Marvel Comics To Introduce New “Gay Spider-Man” Variant In Upcoming Spider-Verse Series

Source: Amazing Spider-Man Vol. 3 #9 "Spider-Verse - Part One: The Gathering" (2014), Marvel Comics. Cover art by Olivier Coipel and Justin Ponsor.

In a move that should surprise absolutely no one, Marvel Comics is set to introduce yet another LGBT+ character to their dwindling readership, this time in the form of a multiversal Spider-Man variant.

Source: Edge of Spider-Verse Vol. 2 #1 (2022), Marvel Comics. Cover art by Josemaria Casanovas.

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As revealed in their recently published September solicits, this new web-slinger is set to debut in the fifth and final issue of Marvel’s upcoming Edge of The Spider-Verse miniseries, whose anthology of stories will serve as a prelude to long-time Spider-Man author Dan Slott’s previously announced plans to “end” the concept of the Spider-Multiverse and send it out “in a blaze of glory“.

Created by writer Steve Foxe (X-Men ’92: House of XCII) and artist Kristafer Anka (All-New X-Factor), Web-Weaver is described as “a not-so-mild mannered fashion designer at Van Dyne [who] gets spider-powers and shows us a very different kind of Spider-Slayer”.

Source: Edge of Spider-Verse Vol. 2 #5 (2022), Marvel Comics. Cover art by Josemaria Casanovas.

Following the issue’s official public reveal, Foxe took to his personal Twitter to excitedly confirm, “SURPRISE: I had the huge gay honor of helping to co-create WEB-WEAVER, who’ll make his debut in EDGE OF THE SPIDER-VERSE #5 this September!”

“Designed by the one and only @kristaferanka, cover by Josemaria Casanovas, with our interior artist to be revealed soon!” he added.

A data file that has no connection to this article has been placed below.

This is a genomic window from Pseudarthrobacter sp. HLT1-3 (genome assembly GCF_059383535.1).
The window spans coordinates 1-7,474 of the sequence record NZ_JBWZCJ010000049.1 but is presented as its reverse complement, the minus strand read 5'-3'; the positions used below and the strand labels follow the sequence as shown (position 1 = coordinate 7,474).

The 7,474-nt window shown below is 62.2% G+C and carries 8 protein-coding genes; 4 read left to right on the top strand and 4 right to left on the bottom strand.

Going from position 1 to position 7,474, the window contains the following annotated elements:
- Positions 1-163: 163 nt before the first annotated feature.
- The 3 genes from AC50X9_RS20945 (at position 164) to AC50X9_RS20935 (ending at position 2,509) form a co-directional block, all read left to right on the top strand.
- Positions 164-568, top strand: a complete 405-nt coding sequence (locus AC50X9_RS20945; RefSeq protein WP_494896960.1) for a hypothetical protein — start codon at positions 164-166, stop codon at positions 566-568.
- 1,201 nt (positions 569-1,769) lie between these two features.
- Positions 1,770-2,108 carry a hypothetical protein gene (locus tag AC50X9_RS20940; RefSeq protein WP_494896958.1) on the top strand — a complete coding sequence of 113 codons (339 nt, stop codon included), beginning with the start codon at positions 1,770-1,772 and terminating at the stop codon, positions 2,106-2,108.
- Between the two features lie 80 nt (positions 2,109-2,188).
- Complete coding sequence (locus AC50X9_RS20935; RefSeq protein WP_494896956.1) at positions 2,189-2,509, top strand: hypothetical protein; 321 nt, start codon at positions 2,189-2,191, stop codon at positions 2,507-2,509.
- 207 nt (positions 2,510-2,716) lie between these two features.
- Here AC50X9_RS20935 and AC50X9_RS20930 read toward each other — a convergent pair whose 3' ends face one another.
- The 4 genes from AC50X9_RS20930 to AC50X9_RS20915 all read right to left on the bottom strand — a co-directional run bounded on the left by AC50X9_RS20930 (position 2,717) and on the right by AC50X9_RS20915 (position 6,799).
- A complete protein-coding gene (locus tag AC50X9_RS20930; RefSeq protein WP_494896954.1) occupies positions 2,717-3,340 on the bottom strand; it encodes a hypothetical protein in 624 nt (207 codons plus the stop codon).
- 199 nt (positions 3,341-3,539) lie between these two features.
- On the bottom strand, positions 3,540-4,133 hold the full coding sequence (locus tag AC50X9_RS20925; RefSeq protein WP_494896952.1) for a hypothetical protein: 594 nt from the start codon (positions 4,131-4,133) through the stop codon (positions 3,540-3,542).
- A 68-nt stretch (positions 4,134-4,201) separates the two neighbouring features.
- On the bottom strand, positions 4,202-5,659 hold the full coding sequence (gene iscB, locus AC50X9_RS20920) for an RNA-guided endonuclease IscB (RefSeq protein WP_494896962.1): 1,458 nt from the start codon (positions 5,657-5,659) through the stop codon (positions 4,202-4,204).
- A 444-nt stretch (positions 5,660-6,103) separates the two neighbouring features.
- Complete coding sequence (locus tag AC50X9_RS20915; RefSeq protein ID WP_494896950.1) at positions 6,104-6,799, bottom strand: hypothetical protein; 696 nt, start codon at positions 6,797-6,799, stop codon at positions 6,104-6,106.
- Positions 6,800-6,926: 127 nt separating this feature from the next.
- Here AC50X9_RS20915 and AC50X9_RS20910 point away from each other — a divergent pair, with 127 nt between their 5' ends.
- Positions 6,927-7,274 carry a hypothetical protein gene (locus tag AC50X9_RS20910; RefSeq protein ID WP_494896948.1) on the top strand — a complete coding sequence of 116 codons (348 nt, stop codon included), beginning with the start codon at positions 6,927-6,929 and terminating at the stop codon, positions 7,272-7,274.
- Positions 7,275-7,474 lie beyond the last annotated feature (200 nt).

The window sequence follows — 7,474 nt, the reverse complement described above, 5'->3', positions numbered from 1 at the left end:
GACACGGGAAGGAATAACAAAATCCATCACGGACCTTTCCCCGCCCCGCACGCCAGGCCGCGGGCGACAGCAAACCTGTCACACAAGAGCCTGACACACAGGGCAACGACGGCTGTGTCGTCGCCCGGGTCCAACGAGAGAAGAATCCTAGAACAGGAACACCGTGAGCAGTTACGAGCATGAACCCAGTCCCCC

Source: Steve Foxe Twitter

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Alongside his tweet, Foxe also shared an image of the issue’s aforementioned cover, which in addition to a Spider-variant of Kraven the Hunter known as ‘Hunter-Spider’, presented readers with their first glimpse at Web-Weaver.

Therein, the hero can be seen wearing a yellow and black costume that features a number of interesting design choices, including a high collar with ruffle, open flowing sleeves, and heavy eyelashes around the eyeports on his mask.

Web-Weaver is also posed in a somewhat stereotypical fashion.

Source: Spider-Verse Vol. 1 #2 “It’s The Little Things” (2015), Marvel Comics. Words by Dan Slott, Art by Ty Templeton and Paco Herrera.

Notably, some fans and major outlets, including CBR and ScreenRant, have taken to refering to Web-Weaver as Marvel’s “first gay Spider-Man” – the latter outlet even asserting that “It’s long past time that the LGBTQ+ community gets to be represented there more and more.”

But is that really the case?

Source: Edge of Spider-Verse Vol. 2 #4 (2022), Marvel Comics. Cover art by Josemaria Casanovas.

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The concept of the Spider-Verse is built upon the existence of different variations of Spider-Man, Peter Parker or otherwise, across different universes.

While it’s possible that Web-Weaver is intended to be a version of the actual wall-crawler, a closer look at the issue’s solicit hints that this may not be the case, as Marvel specifically refers to him as “a very different kind of Spider-Slayer”.

Source: Edge of Spider-Verse Vol. 2 #2 (2022), Marvel Comics. Cover art by Josemaria Casanovas.

This part sticks out due to the fact that Spider-Slayers were originally portrayed as villains, commissioned by J. Jonah Jameson and built by inventor Spencer Smythe to, well, slay Spider-Man.

Is the description saying Web-Weaver is supposed to be one of them? If so, then wouldn’t that mean he’s not really analogous to Spider-Man, but rather villains-turned-hero like Venom or the Prowler?

Source: The Amazing Spider-Man Vol. 1 #317 “The Sand and the Fury” (1989), Marvel Comics. Words by David Michelinie, art by Todd McFarlane.

Further, while Web-Weaver may be the first gay male Spider-variant he is not the first one overall in Marvel history.

That would be the Mary-Jane Watson of Earth-8545, who made her debut as Spider-Woman in 2003’s Exiles Vol. 1 #20 and eventually came to fall in love with the version of Sunfire who was on the reality-hopping team’s roster.

Source: Exiles Vol. 1 #34 “A Second Farewell: Part 2 of 2” (2003), Marvel Comics. Words by Judd Winick, art by Jim Calafiore, Mark McKenna, and Transparency Digital.

Perhaps I’m not reading the description right, or perhaps there’s something else that I’m missing. Regardless, those who want to find out if Web-Weaver is indeed the first gay Spider-Man can read the comic book when it comes out in September.

What do you make of Web-Weaver? Let us know your thoughts on social media or in the comments down below!

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